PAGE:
When you’re at your wit’s end with winter—ready to send your scarf through the paper shredder at work; shuddering at the term “root vegetable”; shaking the very last penny out of your piggy bank in order to book a one-way ticket to Maui—do this: take a deep breath, slowly back away from the Orbitz “buy now” button, say no to the shredder and make yourself a Key lime pie.
With one bite—one silken, puckery, refreshing bite—you’ll be transported, if only mentally, to the kind of place where palm fronds swish in the breeze, where socks are a distant memory, and where you will recall that you actually love root vegetables and can’t wait to eat them again next winter. A slice of Key lime pie, you see, is a little bit like blinding sunshine—nestled right in a nubbly graham cracker crust. And, in these last gasps of winter, that is nothing to sneeze at.
So gather up a bag of key limes, a can of sweetened condensed milk and some graham crackers and you’ll be halfway to summer. For a pie that’s a kissing cousin of lemon meringue pie, key lime pie is a heck of a lot easier to make. Forget weepy meringues and needy pate brisee. All you need is a little elbow grease for juicing the limes (and patience; those suckers are small). Aside from that, it’s a snap.
Grind up some graham crackers in the food processor and swirl in a bit of melted butter, some sugar and a pinch of salt. Press that heavenly mixture into the bottom of a pie plate—flat against the bottom and up the sides of the plate.
While the crust is baking, whisk together the eggs and milk until the mixture is smooth and a little reminiscent of eggnog (Shame on me! We’re trying to escape winter, not harken back to December! Still, the resemblance is uncanny.). Whisk in the lime juice and zest, which will give you a pale green (SJP might call it “barely mint”) cream, speckled with threads of zest.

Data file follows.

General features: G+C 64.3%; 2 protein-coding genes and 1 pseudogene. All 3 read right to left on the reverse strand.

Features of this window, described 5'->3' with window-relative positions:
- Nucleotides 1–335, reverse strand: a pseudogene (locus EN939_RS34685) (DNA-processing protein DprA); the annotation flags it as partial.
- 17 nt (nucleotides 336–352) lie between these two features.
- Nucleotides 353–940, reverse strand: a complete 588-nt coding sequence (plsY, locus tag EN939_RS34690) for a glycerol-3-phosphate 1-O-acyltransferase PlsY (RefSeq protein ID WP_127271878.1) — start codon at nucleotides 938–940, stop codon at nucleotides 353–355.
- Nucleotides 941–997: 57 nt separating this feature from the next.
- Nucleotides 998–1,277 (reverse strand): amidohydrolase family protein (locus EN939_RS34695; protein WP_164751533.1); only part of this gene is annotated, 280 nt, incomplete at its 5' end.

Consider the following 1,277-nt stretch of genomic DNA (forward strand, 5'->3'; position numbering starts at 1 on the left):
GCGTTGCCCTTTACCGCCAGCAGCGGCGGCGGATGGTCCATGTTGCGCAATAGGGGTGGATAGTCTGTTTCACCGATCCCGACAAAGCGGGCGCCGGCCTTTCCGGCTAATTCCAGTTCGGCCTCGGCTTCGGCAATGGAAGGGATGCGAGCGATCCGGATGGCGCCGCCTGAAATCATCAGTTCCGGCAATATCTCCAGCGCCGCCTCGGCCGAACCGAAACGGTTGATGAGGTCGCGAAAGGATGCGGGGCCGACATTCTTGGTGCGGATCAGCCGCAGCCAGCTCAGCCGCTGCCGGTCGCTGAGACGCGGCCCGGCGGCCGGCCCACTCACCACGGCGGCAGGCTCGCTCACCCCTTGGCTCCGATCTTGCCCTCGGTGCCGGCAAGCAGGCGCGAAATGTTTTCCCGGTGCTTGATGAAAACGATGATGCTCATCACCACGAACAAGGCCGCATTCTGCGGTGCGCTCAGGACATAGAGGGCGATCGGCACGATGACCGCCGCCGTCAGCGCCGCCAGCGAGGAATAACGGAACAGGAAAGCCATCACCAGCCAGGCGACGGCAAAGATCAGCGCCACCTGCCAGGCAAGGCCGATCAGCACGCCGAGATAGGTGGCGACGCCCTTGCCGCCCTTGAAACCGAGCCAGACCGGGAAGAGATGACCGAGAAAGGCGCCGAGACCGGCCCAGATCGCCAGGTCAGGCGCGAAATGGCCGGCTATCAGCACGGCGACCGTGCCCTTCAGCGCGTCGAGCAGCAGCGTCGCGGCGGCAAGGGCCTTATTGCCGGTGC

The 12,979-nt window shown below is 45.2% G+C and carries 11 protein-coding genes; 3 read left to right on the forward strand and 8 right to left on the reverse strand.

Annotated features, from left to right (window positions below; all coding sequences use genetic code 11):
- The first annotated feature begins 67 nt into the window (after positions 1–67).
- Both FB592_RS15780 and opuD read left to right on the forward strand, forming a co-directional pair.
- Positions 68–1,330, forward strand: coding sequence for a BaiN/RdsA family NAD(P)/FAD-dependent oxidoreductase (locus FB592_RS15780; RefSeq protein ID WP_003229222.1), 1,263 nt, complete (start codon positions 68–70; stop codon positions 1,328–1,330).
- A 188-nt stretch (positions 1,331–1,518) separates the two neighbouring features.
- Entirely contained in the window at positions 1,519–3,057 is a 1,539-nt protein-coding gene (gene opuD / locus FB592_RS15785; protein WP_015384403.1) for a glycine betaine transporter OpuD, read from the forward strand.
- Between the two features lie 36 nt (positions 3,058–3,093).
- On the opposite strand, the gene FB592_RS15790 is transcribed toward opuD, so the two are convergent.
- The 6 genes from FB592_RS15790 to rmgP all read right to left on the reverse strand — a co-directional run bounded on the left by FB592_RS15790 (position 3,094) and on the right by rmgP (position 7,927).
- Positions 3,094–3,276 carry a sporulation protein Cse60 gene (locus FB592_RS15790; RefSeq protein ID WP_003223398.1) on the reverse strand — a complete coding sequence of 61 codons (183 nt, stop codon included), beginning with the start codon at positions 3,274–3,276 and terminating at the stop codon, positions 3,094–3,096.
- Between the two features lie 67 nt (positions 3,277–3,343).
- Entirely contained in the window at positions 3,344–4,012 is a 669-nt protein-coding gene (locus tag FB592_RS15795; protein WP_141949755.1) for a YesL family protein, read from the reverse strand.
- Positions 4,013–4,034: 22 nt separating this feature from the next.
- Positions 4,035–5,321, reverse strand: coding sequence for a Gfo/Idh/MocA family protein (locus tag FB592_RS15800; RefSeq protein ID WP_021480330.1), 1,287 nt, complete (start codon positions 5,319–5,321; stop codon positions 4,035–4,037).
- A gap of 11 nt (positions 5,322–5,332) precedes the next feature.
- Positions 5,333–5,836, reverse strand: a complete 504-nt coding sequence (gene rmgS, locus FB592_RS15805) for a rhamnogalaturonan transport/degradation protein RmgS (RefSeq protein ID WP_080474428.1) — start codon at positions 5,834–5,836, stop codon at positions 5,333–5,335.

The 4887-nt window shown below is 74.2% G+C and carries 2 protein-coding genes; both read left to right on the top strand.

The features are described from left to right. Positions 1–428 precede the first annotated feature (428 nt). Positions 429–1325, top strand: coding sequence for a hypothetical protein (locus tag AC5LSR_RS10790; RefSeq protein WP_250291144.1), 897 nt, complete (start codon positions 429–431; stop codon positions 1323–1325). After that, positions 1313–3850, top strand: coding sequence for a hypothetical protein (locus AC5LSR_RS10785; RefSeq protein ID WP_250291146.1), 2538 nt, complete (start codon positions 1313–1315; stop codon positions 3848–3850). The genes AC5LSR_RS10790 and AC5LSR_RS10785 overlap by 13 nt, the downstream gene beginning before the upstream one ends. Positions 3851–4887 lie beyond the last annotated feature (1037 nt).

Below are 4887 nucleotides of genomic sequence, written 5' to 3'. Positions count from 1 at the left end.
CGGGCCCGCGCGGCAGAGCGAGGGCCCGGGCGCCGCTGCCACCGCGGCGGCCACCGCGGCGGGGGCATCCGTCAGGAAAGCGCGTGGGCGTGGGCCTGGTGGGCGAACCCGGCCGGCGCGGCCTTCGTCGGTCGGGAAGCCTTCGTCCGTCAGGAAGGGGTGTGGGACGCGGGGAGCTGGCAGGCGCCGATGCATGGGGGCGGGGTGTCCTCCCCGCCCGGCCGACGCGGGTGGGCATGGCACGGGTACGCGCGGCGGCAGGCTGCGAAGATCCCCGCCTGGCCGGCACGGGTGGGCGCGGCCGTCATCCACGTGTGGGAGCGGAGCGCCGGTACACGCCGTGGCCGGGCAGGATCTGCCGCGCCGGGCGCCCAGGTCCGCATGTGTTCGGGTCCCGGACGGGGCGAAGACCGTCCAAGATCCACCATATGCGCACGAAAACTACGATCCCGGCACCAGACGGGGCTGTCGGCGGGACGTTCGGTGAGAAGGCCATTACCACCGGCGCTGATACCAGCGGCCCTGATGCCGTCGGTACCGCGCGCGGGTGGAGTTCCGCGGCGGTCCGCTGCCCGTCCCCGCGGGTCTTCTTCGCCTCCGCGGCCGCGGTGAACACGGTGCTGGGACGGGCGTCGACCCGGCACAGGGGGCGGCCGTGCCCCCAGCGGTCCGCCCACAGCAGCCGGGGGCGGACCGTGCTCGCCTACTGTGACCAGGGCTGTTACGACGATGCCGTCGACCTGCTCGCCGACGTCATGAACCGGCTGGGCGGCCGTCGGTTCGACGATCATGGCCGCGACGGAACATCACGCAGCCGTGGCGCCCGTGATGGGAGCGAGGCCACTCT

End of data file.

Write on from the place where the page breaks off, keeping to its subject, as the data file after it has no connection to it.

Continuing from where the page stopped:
Pour the mixture into the pie shell—and enjoy this part, the way the filling falls in broad, lazy ribbons—and bake it up. All that’s left is the hard part: waiting.
It’s got to cool and chill for at least a few hours, but when it has, it will have been worth the wait, I promise. Just as I’m sure the wait for winter’s end will seem worthwhile, once we get that first perfect spring day.
Key Lime Pie
Adapted from Gourmet
1 1/4 cups graham cracker crumbs from 9 (2 1/4-inch by 4 3/4-inch) crackers
2 tablespoons sugar
5 tablespoons unsalted butter, melted
pinch of salt
1 (14-ounce) can sweetened condensed milk
4 large egg yolks
zest of two Key limes
1/2 cup plus 2 tablespoons fresh-squeezed, strained Key lime juice
Preheat oven to 350°F.
Stir together graham cracker crumbs, sugar, butter and salt in a bowl with a fork until combined well, then press mixture evenly onto bottom and up side of a 9-inch (4-cup) glass pie plate.
Bake crust in middle of oven 10 minutes and cool in pie plate on a rack. Leave oven on.
Make filling and bake pie:
Whisk together condensed milk and yolks in a bowl until combined well. Add juice, zest and whisk until combined well (mixture will thicken slightly).
Pour filling into crust and bake in middle of oven 15 minutes. Cool pie completely on rack (filling will set as it cools), then chill, covered, at least 8 hours.
* The one quibble with the recipe was the crust-to-filling ratio—the amount of filling left the pie only about half full. To fix this, you could probably almost double the filling. That said, I kind of liked the more restrained, thin layer of filling. It was more a visual thing, than a taste thing.